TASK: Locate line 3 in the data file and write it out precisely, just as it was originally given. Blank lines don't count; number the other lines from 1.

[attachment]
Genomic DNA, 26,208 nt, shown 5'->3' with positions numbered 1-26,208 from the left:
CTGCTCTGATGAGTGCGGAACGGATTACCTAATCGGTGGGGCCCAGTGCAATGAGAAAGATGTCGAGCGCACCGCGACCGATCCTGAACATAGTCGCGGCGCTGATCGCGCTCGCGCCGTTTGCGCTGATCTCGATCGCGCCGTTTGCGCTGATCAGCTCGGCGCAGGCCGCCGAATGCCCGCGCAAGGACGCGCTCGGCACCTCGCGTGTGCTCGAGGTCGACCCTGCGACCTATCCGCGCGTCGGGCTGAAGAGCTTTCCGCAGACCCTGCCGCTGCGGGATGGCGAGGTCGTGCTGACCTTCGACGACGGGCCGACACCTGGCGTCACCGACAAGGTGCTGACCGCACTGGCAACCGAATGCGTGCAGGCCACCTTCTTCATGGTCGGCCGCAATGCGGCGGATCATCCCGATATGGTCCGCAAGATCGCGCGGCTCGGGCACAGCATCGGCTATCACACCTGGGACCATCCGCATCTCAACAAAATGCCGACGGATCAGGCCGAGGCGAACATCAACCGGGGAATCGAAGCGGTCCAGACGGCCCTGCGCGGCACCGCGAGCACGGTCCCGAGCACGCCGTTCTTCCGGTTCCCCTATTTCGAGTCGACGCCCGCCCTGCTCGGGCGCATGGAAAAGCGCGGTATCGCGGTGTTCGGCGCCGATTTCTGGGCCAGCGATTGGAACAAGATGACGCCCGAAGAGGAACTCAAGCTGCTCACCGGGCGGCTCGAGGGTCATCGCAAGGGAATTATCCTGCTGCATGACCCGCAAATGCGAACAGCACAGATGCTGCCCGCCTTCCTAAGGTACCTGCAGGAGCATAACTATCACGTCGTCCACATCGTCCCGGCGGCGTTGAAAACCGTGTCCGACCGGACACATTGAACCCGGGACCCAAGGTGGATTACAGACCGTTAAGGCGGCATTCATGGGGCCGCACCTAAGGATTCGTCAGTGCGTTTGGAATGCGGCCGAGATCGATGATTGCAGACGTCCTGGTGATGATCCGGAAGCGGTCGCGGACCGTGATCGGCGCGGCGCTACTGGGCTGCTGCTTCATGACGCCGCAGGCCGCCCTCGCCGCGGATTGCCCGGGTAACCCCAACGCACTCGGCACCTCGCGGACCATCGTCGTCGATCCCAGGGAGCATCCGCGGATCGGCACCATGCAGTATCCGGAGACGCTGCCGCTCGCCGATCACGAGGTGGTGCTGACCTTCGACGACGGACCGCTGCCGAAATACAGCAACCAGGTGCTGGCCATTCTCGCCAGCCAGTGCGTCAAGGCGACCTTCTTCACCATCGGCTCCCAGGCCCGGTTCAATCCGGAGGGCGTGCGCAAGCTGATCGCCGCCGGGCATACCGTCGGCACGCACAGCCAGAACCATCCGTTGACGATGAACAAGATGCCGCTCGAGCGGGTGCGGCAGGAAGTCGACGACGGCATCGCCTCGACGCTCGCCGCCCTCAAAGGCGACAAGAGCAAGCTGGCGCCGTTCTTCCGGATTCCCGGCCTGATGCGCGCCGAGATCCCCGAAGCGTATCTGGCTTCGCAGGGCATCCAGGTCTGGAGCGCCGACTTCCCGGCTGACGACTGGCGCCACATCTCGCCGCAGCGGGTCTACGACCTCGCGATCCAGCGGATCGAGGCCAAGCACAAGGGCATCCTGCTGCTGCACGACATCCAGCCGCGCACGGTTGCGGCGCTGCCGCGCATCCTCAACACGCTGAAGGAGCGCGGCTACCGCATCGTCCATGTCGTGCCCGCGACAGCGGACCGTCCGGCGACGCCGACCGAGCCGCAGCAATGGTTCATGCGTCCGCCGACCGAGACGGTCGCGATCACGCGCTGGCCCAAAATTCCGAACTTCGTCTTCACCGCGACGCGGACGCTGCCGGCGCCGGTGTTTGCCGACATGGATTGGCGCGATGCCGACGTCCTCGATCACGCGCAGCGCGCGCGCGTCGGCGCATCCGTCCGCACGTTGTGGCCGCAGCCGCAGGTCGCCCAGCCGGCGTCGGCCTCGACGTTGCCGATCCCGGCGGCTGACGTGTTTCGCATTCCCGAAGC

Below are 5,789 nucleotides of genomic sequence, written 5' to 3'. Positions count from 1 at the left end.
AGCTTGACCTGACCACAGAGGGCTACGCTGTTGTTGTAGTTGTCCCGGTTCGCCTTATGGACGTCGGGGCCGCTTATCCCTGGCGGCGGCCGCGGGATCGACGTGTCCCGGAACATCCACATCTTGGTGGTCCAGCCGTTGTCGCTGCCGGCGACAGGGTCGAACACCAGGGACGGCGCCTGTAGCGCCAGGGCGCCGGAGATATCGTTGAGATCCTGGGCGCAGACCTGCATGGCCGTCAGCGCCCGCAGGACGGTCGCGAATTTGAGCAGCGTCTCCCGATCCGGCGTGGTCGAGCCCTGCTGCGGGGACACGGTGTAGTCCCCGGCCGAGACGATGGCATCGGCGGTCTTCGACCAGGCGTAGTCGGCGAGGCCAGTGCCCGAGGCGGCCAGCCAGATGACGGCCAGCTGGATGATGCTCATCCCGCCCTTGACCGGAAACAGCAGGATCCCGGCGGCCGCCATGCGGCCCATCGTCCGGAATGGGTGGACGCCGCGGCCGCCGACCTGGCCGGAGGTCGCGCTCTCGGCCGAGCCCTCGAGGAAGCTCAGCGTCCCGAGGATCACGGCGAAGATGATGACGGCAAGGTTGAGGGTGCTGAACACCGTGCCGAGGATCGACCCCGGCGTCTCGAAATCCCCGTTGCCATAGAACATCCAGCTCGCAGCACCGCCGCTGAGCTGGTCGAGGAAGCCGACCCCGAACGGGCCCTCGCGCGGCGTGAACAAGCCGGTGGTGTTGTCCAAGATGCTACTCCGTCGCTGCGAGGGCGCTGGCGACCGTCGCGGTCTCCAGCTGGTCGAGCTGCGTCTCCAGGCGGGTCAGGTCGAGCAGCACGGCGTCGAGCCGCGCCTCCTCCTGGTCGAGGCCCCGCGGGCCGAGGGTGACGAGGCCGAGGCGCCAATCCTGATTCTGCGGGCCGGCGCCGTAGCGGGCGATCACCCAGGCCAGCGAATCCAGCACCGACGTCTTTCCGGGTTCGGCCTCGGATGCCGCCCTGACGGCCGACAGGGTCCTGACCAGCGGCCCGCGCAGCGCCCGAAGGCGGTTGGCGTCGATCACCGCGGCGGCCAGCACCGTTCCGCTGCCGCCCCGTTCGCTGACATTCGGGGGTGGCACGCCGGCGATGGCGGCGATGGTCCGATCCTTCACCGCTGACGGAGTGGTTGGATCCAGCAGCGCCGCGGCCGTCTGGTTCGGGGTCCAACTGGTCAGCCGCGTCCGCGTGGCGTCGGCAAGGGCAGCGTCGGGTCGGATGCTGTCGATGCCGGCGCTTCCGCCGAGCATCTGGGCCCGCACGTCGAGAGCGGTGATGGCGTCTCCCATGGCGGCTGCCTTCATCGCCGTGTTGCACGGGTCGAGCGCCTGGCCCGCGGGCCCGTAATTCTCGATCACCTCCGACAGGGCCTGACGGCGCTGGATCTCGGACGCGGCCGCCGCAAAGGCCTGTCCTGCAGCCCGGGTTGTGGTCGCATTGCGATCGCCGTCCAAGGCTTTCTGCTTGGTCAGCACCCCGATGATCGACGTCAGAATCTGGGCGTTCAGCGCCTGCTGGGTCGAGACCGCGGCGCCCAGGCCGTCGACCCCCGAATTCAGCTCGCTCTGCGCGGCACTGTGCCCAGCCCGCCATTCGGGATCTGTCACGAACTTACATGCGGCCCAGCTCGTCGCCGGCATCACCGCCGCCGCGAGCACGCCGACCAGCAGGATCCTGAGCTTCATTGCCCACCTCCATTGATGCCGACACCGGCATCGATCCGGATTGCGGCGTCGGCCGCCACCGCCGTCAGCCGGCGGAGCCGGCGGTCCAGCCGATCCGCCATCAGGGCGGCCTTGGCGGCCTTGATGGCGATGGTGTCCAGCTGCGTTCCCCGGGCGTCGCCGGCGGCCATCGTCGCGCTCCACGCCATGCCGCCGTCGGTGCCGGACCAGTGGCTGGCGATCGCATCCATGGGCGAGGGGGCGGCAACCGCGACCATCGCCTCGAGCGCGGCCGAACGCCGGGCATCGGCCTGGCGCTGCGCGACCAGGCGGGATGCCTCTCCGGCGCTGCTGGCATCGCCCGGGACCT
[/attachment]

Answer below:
Below are 5,789 nucleotides of genomic sequence, written 5' to 3'. Positions count from 1 at the left end.